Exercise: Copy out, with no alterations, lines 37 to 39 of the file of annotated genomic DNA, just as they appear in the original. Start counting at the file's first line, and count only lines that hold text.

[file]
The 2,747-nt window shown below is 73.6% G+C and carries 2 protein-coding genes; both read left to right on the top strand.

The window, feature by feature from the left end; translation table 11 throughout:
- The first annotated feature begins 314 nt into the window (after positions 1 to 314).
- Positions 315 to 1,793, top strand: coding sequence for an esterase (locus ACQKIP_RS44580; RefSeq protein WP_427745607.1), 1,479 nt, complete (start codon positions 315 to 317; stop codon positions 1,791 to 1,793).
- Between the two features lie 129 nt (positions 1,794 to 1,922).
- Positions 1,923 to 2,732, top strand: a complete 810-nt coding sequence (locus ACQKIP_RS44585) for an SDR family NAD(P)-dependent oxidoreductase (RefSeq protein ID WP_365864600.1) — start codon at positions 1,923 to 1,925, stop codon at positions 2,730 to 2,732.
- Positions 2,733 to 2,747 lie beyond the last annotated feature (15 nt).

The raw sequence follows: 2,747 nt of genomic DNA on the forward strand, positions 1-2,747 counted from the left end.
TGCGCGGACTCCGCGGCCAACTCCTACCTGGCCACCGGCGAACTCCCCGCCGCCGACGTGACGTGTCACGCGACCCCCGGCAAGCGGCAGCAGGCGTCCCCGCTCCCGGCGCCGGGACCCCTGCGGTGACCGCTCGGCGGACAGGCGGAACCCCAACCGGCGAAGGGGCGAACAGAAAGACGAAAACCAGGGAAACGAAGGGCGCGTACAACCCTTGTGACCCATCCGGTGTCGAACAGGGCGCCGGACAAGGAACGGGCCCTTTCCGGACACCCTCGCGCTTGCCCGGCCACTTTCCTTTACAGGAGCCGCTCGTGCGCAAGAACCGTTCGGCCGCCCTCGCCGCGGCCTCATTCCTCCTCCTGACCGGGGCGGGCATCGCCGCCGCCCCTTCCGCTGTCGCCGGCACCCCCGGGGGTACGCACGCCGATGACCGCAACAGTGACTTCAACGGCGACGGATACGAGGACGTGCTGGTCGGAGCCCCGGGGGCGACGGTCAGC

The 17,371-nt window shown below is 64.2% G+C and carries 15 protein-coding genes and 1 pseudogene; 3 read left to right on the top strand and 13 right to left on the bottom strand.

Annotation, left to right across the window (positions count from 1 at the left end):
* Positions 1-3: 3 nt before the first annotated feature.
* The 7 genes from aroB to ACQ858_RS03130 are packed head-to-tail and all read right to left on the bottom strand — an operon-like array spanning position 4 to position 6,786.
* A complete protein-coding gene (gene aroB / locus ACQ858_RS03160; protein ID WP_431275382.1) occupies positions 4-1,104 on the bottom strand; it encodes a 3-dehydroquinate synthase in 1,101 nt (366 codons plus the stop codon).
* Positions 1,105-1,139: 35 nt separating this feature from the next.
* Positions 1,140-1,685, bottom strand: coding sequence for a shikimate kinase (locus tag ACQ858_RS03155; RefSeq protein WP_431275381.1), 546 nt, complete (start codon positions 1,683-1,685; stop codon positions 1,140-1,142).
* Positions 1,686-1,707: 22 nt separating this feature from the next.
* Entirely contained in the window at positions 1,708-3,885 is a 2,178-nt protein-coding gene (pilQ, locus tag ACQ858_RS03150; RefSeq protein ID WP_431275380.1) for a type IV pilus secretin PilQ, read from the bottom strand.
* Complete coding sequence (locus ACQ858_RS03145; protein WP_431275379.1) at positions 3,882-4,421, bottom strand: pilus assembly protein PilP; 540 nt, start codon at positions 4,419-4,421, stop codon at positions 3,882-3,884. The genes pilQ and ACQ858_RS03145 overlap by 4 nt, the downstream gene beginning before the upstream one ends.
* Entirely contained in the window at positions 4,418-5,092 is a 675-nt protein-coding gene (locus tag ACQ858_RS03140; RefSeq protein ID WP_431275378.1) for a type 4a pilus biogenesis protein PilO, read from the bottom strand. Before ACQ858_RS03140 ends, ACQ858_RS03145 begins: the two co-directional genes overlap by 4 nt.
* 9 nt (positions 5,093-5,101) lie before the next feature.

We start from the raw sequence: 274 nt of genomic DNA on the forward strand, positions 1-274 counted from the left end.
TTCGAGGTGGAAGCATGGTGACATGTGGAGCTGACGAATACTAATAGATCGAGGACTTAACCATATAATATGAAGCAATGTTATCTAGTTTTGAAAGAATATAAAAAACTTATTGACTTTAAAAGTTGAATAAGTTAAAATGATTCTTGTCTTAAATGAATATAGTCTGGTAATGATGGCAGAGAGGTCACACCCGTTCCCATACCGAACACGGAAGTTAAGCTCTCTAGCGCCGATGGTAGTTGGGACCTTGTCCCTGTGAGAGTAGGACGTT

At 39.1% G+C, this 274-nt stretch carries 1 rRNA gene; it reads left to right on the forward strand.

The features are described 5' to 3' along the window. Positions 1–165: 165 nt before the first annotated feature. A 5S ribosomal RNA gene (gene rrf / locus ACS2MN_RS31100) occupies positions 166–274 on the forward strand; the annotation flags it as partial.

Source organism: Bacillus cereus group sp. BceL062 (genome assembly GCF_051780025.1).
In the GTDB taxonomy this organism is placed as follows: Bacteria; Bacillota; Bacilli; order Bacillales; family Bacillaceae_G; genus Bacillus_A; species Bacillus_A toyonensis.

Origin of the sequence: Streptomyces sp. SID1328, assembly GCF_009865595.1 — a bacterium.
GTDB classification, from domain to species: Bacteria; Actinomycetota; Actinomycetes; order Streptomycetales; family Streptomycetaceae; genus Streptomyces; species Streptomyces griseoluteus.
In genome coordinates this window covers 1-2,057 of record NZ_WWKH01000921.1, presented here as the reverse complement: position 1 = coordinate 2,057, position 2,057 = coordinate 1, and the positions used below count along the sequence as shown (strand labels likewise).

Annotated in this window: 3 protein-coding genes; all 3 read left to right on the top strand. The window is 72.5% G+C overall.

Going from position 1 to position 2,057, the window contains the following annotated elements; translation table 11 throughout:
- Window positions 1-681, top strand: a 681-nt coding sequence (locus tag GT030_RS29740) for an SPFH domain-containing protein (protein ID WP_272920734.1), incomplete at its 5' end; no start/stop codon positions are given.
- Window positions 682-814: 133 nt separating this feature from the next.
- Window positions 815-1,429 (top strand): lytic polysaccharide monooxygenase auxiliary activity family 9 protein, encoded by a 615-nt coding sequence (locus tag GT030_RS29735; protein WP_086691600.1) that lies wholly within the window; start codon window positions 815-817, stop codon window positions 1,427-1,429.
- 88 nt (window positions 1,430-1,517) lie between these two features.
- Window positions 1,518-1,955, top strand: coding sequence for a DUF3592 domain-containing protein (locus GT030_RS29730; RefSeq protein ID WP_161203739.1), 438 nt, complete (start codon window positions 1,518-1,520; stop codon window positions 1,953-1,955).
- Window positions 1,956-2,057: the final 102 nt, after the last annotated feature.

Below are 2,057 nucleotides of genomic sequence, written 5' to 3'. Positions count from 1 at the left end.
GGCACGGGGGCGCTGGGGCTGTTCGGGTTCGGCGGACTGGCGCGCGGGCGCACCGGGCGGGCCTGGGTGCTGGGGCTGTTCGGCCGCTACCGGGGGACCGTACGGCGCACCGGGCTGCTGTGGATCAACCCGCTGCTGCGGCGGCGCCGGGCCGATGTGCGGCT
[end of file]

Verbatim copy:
- Window positions 1,518-1,955, top strand: coding sequence for a DUF3592 domain-containing protein (locus GT030_RS29730; RefSeq protein ID WP_161203739.1), 438 nt, complete (start codon window positions 1,518-1,520; stop codon window positions 1,953-1,955).
- Window positions 1,956-2,057: the final 102 nt, after the last annotated feature.

Below are 2,057 nucleotides of genomic sequence, written 5' to 3'. Positions count from 1 at the left end.